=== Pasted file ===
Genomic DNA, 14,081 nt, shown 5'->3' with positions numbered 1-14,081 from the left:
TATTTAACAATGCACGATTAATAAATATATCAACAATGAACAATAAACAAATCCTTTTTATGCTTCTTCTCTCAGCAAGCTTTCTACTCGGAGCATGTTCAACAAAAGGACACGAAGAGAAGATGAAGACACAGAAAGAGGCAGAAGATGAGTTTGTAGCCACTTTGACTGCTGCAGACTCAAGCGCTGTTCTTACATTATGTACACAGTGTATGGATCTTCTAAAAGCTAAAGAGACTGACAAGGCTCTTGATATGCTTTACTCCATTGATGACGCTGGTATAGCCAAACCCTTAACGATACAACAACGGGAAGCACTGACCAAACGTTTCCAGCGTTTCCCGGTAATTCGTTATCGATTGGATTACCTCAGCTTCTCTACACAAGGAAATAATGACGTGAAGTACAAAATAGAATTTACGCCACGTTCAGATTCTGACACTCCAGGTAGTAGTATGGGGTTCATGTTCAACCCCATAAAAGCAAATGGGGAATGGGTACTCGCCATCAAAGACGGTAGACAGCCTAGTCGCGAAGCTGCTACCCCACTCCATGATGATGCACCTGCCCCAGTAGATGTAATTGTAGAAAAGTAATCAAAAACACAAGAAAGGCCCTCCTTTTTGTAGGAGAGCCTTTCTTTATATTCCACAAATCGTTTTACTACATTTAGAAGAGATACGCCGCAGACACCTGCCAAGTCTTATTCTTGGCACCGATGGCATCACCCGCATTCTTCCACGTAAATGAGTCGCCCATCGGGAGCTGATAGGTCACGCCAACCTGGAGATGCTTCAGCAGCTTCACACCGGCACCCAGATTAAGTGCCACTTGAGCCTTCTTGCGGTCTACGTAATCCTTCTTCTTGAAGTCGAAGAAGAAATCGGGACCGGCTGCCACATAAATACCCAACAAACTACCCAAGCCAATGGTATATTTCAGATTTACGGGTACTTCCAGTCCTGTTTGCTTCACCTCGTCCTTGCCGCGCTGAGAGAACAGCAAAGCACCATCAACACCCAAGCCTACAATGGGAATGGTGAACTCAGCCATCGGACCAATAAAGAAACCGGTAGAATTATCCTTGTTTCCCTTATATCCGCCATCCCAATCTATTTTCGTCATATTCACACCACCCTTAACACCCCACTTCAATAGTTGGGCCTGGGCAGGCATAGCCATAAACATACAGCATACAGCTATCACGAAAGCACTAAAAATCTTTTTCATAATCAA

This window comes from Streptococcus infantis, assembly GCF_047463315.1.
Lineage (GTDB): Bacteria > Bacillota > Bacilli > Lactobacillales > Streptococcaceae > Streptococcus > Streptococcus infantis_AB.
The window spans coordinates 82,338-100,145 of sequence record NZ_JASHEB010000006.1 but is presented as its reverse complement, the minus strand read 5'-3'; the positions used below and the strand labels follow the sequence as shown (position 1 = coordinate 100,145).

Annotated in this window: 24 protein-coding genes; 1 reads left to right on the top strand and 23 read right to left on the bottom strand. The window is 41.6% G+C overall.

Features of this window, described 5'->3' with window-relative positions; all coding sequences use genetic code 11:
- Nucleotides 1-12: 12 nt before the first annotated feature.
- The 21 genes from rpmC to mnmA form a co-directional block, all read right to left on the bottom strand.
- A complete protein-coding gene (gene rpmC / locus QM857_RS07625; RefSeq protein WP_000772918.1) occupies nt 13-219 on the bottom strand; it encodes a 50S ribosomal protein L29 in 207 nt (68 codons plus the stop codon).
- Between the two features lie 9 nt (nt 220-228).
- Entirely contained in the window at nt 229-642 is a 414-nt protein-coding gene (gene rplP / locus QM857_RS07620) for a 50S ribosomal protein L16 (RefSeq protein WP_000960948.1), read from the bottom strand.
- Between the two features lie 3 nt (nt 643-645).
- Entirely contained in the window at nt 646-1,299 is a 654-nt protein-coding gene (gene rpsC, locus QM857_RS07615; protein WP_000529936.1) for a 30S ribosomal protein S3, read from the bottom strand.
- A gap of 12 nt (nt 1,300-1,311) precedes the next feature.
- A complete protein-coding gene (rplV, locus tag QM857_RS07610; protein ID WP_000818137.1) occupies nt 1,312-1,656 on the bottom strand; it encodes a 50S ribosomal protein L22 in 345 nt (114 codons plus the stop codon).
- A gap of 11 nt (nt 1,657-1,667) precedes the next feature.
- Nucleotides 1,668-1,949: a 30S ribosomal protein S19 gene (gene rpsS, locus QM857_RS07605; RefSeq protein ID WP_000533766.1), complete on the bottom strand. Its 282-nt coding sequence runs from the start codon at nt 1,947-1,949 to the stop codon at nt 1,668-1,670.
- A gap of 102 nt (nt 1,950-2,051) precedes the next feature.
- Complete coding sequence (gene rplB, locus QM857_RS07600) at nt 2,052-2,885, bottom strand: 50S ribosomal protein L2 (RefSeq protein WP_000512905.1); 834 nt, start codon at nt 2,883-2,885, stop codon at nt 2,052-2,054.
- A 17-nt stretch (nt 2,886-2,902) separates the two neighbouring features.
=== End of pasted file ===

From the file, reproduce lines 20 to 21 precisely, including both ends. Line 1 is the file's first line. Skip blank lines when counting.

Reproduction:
- Complete coding sequence (gene rplB, locus QM857_RS07600) at nt 2,052-2,885, bottom strand: 50S ribosomal protein L2 (RefSeq protein WP_000512905.1); 834 nt, start codon at nt 2,883-2,885, stop codon at nt 2,052-2,054.
- A 17-nt stretch (nt 2,886-2,902) separates the two neighbouring features.